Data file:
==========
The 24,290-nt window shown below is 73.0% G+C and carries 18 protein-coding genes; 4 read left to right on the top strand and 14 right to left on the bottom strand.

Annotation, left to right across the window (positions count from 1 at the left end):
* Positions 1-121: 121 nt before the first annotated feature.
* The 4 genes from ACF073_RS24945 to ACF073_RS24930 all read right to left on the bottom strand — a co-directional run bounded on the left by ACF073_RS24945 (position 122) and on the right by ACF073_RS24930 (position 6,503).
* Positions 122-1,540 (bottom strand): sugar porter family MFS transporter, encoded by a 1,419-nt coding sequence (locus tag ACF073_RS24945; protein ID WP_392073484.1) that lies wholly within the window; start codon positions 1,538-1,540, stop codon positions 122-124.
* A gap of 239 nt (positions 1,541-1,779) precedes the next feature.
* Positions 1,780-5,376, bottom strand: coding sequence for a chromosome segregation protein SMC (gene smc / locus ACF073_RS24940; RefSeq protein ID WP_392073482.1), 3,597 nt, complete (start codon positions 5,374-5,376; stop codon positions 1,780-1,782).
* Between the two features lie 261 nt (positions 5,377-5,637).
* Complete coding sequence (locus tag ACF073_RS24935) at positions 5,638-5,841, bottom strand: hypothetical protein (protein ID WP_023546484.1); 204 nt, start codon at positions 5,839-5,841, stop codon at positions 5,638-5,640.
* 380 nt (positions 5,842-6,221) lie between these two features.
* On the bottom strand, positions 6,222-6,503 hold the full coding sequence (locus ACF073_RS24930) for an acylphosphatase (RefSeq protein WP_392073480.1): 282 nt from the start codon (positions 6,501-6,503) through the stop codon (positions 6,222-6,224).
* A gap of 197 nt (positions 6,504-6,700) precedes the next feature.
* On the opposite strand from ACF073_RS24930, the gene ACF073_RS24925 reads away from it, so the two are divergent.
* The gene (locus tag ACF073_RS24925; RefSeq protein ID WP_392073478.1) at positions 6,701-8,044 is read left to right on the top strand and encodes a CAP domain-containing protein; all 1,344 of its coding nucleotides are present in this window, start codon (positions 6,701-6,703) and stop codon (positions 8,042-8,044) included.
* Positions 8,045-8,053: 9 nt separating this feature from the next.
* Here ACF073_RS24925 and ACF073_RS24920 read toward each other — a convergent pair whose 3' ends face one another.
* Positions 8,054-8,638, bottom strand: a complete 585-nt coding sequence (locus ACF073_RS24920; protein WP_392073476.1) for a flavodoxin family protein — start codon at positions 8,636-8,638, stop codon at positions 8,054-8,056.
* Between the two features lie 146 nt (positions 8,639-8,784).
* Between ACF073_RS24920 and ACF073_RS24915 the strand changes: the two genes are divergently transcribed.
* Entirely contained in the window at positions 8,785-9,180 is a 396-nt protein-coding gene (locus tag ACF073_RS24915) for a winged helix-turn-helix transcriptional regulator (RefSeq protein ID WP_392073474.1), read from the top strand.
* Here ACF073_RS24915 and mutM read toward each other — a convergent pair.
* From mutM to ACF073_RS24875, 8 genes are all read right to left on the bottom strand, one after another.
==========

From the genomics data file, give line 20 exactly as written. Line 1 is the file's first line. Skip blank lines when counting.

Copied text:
* Entirely contained in the window at positions 8,785-9,180 is a 396-nt protein-coding gene (locus tag ACF073_RS24915) for a winged helix-turn-helix transcriptional regulator (RefSeq protein ID WP_392073474.1), read from the top strand.